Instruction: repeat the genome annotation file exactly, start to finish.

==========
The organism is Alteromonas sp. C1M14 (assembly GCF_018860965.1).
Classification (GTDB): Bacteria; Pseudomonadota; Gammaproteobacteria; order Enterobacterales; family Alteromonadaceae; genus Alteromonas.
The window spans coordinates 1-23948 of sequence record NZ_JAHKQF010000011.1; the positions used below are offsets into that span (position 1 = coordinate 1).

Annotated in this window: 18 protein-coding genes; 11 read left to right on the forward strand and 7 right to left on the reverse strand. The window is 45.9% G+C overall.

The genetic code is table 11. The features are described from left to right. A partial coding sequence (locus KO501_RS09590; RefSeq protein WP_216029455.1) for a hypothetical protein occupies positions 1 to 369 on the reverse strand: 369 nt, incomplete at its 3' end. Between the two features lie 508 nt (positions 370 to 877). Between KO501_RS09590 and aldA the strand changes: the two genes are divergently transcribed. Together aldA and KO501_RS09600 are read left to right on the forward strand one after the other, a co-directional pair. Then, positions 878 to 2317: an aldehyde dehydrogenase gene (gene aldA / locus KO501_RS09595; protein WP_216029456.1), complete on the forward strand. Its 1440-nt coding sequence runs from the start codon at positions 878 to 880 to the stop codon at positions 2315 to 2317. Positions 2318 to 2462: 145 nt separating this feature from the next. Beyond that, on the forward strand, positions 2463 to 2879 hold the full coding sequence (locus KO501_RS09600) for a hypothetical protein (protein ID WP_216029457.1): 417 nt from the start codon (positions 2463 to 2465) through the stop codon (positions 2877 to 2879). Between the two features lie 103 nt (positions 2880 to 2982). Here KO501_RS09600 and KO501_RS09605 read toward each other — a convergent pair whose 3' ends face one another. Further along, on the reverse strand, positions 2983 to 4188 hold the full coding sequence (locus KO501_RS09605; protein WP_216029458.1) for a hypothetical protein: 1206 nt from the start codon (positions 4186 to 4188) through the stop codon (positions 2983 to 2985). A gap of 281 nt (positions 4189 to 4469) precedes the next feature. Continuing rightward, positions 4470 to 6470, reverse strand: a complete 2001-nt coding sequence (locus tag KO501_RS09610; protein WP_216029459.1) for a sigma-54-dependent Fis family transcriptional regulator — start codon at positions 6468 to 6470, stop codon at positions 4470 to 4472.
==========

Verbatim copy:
The organism is Alteromonas sp. C1M14 (assembly GCF_018860965.1).
Classification (GTDB): Bacteria; Pseudomonadota; Gammaproteobacteria; order Enterobacterales; family Alteromonadaceae; genus Alteromonas.
The window spans coordinates 1-23948 of sequence record NZ_JAHKQF010000011.1; the positions used below are offsets into that span (position 1 = coordinate 1).

Annotated in this window: 18 protein-coding genes; 11 read left to right on the forward strand and 7 right to left on the reverse strand. The window is 45.9% G+C overall.

The genetic code is table 11. The features are described from left to right. A partial coding sequence (locus KO501_RS09590; RefSeq protein WP_216029455.1) for a hypothetical protein occupies positions 1 to 369 on the reverse strand: 369 nt, incomplete at its 3' end. Between the two features lie 508 nt (positions 370 to 877). Between KO501_RS09590 and aldA the strand changes: the two genes are divergently transcribed. Together aldA and KO501_RS09600 are read left to right on the forward strand one after the other, a co-directional pair. Then, positions 878 to 2317: an aldehyde dehydrogenase gene (gene aldA / locus KO501_RS09595; protein WP_216029456.1), complete on the forward strand. Its 1440-nt coding sequence runs from the start codon at positions 878 to 880 to the stop codon at positions 2315 to 2317. Positions 2318 to 2462: 145 nt separating this feature from the next. Beyond that, on the forward strand, positions 2463 to 2879 hold the full coding sequence (locus KO501_RS09600) for a hypothetical protein (protein ID WP_216029457.1): 417 nt from the start codon (positions 2463 to 2465) through the stop codon (positions 2877 to 2879). Between the two features lie 103 nt (positions 2880 to 2982). Here KO501_RS09600 and KO501_RS09605 read toward each other — a convergent pair whose 3' ends face one another. Further along, on the reverse strand, positions 2983 to 4188 hold the full coding sequence (locus KO501_RS09605; protein WP_216029458.1) for a hypothetical protein: 1206 nt from the start codon (positions 4186 to 4188) through the stop codon (positions 2983 to 2985). A gap of 281 nt (positions 4189 to 4469) precedes the next feature. Continuing rightward, positions 4470 to 6470, reverse strand: a complete 2001-nt coding sequence (locus tag KO501_RS09610; protein WP_216029459.1) for a sigma-54-dependent Fis family transcriptional regulator — start codon at positions 6468 to 6470, stop codon at positions 4470 to 4472.